A Long-Expected Budget
President Obama released his Fiscal Year 2014 budget recommendations on Wednesday, and with only a few disappointments, the budget shows dedicated support for forestland health and federal conservation programs.
To keep sequester cuts from inflicting more damage, the president’s budget is based on FY2012 funding levels, a decision American Forests has advocated in favor of. The sequester put FY2013 funding too low for adequate conservation, and we have seen the consequences in national park closures and underfunded wildfire management. Moving forward, responsible conservation requires — at a minimum — a return to full FY2012 funding levels, and we are happy to see the administration recognize this need.
Specifically, the budget recommends fully funding the U.S. Forest Service’s Collaborative Forest Landscape Restoration program (CFLR), which is restoring millions of acres of forestland across 23 project sites. As a member of the CFLR Coalition’s steering committee, American Forests is especially pleased that this bipartisan, community-based program has the administration’s support. The president’s budget also requests to restore pre-sequester funding for the Bureau of Land Management’s (BLM) Public Domain Forest Management, another important program.
But the president’s budget does more than just restore past funding levels: It also requests increased support for some of the government’s most vital conservation programs across federal agencies. For instance, the administration wants to increase funding for the National Wildlife Refuge System, which American Forests has worked closely with through various Global ReLeaf projects. Our most significant partnership is in the Lower Rio Grande Valley, one of North America’s most biologically diverse areas, where we have helped plant more than 1.5 million trees in the last 15 years. Other key programs whose funding the administration wants to increase include the Land and Water Conservation Fund, the national park system and the BLM’s national monuments and conservation areas.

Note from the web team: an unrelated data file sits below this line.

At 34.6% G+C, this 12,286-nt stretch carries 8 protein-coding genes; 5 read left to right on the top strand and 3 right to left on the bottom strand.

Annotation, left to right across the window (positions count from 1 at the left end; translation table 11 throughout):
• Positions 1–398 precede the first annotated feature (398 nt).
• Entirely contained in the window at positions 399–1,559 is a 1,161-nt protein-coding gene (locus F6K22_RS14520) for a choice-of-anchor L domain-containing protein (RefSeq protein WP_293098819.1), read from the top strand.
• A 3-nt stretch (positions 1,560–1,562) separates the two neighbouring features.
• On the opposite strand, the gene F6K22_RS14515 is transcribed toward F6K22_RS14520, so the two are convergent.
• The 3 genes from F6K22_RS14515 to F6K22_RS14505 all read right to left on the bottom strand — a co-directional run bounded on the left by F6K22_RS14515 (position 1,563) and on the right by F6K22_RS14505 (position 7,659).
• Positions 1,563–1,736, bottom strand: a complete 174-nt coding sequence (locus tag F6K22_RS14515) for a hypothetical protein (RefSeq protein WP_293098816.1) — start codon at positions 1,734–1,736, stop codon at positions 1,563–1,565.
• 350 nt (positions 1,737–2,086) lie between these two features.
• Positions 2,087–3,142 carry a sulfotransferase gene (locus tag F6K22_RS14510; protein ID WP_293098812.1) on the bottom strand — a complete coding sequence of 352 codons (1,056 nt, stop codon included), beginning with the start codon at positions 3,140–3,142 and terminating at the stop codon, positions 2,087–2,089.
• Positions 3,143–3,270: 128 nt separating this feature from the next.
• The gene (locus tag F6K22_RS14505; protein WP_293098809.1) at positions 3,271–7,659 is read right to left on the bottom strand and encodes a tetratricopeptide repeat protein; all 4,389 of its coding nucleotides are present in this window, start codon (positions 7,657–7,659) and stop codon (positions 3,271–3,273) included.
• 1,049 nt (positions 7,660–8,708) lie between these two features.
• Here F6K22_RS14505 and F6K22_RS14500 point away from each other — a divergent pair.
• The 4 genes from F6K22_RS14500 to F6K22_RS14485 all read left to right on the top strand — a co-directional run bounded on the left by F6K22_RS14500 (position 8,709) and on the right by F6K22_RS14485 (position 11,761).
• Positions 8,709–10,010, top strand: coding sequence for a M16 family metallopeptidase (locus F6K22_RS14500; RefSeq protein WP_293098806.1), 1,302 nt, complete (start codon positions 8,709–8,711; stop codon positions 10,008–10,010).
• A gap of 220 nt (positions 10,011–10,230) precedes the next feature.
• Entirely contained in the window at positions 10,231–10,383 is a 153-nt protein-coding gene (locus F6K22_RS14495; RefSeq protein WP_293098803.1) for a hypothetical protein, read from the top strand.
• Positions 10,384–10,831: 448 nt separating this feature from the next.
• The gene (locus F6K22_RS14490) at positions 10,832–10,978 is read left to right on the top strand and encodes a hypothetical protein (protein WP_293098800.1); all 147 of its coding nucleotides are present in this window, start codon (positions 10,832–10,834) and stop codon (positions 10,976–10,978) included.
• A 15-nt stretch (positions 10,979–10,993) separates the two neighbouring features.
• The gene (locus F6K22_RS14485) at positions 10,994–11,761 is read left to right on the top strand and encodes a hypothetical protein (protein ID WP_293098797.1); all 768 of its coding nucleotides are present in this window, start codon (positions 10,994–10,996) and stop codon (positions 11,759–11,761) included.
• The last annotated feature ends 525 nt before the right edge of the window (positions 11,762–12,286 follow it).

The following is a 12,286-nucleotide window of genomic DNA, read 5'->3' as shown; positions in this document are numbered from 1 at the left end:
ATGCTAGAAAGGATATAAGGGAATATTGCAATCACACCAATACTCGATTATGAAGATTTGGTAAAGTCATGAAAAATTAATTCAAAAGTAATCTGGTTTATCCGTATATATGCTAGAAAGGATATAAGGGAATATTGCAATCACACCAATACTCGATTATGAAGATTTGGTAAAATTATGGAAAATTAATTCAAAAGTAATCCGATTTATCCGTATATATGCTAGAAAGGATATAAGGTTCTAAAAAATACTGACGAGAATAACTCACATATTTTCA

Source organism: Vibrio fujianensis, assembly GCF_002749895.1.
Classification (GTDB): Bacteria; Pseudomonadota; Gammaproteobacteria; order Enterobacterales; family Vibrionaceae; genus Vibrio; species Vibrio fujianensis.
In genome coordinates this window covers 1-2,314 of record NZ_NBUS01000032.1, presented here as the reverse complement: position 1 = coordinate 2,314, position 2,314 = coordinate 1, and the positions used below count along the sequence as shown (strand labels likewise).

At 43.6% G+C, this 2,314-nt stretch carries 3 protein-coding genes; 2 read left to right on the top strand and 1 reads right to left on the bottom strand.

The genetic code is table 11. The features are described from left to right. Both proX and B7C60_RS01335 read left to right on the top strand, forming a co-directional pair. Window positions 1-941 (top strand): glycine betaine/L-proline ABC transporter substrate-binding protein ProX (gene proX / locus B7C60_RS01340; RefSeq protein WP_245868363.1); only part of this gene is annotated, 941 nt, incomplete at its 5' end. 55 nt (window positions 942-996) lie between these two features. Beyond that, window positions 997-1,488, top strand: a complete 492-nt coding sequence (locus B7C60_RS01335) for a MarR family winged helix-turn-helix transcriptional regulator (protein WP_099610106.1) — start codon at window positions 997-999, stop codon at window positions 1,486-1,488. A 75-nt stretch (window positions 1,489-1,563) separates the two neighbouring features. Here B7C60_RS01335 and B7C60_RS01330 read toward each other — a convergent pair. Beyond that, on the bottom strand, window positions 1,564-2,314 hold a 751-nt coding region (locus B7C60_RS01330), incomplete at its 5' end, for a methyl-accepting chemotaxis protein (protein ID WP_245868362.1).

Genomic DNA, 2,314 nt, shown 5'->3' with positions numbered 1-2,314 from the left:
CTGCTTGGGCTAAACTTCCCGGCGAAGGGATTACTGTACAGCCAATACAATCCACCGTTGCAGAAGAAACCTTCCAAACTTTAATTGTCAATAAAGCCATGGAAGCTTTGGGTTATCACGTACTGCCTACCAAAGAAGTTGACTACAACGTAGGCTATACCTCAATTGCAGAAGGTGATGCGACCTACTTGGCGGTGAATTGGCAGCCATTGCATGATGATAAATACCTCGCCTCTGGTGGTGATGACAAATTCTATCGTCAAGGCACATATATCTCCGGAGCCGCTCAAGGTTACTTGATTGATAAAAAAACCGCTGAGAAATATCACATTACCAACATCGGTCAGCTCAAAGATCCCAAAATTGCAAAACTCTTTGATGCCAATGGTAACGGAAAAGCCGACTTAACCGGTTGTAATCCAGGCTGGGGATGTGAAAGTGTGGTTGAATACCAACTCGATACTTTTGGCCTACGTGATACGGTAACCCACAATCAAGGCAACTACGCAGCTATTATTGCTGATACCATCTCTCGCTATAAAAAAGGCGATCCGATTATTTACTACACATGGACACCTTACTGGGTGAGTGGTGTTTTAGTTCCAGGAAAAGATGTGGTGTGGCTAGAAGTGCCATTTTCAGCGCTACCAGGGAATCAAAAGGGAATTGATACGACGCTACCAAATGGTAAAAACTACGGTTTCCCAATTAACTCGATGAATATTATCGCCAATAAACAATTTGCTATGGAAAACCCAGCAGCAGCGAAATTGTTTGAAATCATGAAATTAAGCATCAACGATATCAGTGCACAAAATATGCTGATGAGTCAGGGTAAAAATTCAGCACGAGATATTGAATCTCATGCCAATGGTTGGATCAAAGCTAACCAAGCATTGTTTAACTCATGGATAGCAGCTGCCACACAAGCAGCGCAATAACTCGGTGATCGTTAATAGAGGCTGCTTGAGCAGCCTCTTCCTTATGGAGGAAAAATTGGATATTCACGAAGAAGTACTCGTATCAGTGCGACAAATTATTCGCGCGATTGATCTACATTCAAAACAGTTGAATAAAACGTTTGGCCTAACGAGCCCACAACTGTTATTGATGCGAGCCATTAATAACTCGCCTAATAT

Additionally, the president’s budget requests $10 million to establish the Urban Parks and Recreation Fund, a resource that American Forests is very excited about, as it would expand the environmental, social and economic value of urban forests. More than 84 percent of the U.S. population lives in urban areas, and they all stand to benefit from an increased focus on greening cities and suburbs.
Despite its good points, though, the president’s budget is not perfect. It decreases funding for the Urban and Community Forestry program by $6 million, limiting the technical, financial and educational assistance that the program offers to thousands of communities throughout the U.S. The National Recreation and Preservation program and the Recreation, Heritage and Wilderness program also face budget reductions.
But aside from those disappointments, American Forests is very pleased with the president’s budget. However, this budget is not set in stone. Next, in the coming months, Congress will examine it amid various other input to determine the appropriation funding levels for FY2014. But with the president’s budget restoring FY2012 funding levels for conservation, the prognosis is very promising. The administration has clearly indicated that forest health and conservation are priorities that deserve increased support.